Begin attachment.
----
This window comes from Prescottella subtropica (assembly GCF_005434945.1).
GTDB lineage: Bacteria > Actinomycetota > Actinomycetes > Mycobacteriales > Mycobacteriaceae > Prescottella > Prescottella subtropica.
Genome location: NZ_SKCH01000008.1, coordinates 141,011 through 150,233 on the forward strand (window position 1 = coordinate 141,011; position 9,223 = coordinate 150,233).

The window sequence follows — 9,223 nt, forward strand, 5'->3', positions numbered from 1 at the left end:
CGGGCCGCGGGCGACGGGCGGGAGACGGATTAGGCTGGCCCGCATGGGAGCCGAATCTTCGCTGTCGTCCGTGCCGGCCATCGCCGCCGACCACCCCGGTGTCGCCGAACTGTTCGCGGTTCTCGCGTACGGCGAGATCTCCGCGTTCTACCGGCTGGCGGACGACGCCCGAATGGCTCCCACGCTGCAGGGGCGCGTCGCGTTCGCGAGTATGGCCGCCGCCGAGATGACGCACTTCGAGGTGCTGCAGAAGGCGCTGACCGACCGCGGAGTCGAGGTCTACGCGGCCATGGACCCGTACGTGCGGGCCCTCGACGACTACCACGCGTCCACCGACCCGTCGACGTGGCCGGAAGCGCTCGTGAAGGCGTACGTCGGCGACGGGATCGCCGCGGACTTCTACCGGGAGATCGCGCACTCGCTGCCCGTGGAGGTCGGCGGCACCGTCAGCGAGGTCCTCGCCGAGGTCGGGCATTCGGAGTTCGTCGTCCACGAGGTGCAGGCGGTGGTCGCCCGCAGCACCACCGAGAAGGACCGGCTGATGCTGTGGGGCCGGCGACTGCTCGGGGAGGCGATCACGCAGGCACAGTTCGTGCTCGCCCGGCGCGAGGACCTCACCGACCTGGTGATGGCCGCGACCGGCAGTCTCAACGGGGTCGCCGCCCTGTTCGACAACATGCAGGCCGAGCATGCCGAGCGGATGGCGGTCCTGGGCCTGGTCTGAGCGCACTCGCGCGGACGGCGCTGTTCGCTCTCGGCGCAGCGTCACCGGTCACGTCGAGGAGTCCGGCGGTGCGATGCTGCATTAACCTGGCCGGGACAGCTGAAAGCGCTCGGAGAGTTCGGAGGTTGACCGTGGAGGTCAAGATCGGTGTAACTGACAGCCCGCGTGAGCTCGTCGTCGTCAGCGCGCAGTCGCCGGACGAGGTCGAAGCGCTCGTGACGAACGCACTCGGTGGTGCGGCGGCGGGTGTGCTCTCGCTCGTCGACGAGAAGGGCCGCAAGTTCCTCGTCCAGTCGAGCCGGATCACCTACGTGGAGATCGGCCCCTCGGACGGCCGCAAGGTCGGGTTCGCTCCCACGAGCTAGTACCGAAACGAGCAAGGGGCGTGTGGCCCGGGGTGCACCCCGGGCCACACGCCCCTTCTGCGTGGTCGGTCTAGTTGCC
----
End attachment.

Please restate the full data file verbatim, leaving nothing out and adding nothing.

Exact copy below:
This window comes from Prescottella subtropica (assembly GCF_005434945.1).
GTDB lineage: Bacteria > Actinomycetota > Actinomycetes > Mycobacteriales > Mycobacteriaceae > Prescottella > Prescottella subtropica.
Genome location: NZ_SKCH01000008.1, coordinates 141,011 through 150,233 on the forward strand (window position 1 = coordinate 141,011; position 9,223 = coordinate 150,233).

The window sequence follows — 9,223 nt, forward strand, 5'->3', positions numbered from 1 at the left end:
CGGGCCGCGGGCGACGGGCGGGAGACGGATTAGGCTGGCCCGCATGGGAGCCGAATCTTCGCTGTCGTCCGTGCCGGCCATCGCCGCCGACCACCCCGGTGTCGCCGAACTGTTCGCGGTTCTCGCGTACGGCGAGATCTCCGCGTTCTACCGGCTGGCGGACGACGCCCGAATGGCTCCCACGCTGCAGGGGCGCGTCGCGTTCGCGAGTATGGCCGCCGCCGAGATGACGCACTTCGAGGTGCTGCAGAAGGCGCTGACCGACCGCGGAGTCGAGGTCTACGCGGCCATGGACCCGTACGTGCGGGCCCTCGACGACTACCACGCGTCCACCGACCCGTCGACGTGGCCGGAAGCGCTCGTGAAGGCGTACGTCGGCGACGGGATCGCCGCGGACTTCTACCGGGAGATCGCGCACTCGCTGCCCGTGGAGGTCGGCGGCACCGTCAGCGAGGTCCTCGCCGAGGTCGGGCATTCGGAGTTCGTCGTCCACGAGGTGCAGGCGGTGGTCGCCCGCAGCACCACCGAGAAGGACCGGCTGATGCTGTGGGGCCGGCGACTGCTCGGGGAGGCGATCACGCAGGCACAGTTCGTGCTCGCCCGGCGCGAGGACCTCACCGACCTGGTGATGGCCGCGACCGGCAGTCTCAACGGGGTCGCCGCCCTGTTCGACAACATGCAGGCCGAGCATGCCGAGCGGATGGCGGTCCTGGGCCTGGTCTGAGCGCACTCGCGCGGACGGCGCTGTTCGCTCTCGGCGCAGCGTCACCGGTCACGTCGAGGAGTCCGGCGGTGCGATGCTGCATTAACCTGGCCGGGACAGCTGAAAGCGCTCGGAGAGTTCGGAGGTTGACCGTGGAGGTCAAGATCGGTGTAACTGACAGCCCGCGTGAGCTCGTCGTCGTCAGCGCGCAGTCGCCGGACGAGGTCGAAGCGCTCGTGACGAACGCACTCGGTGGTGCGGCGGCGGGTGTGCTCTCGCTCGTCGACGAGAAGGGCCGCAAGTTCCTCGTCCAGTCGAGCCGGATCACCTACGTGGAGATCGGCCCCTCGGACGGCCGCAAGGTCGGGTTCGCTCCCACGAGCTAGTACCGAAACGAGCAAGGGGCGTGTGGCCCGGGGTGCACCCCGGGCCACACGCCCCTTCTGCGTGGTCGGTCTAGTTGCC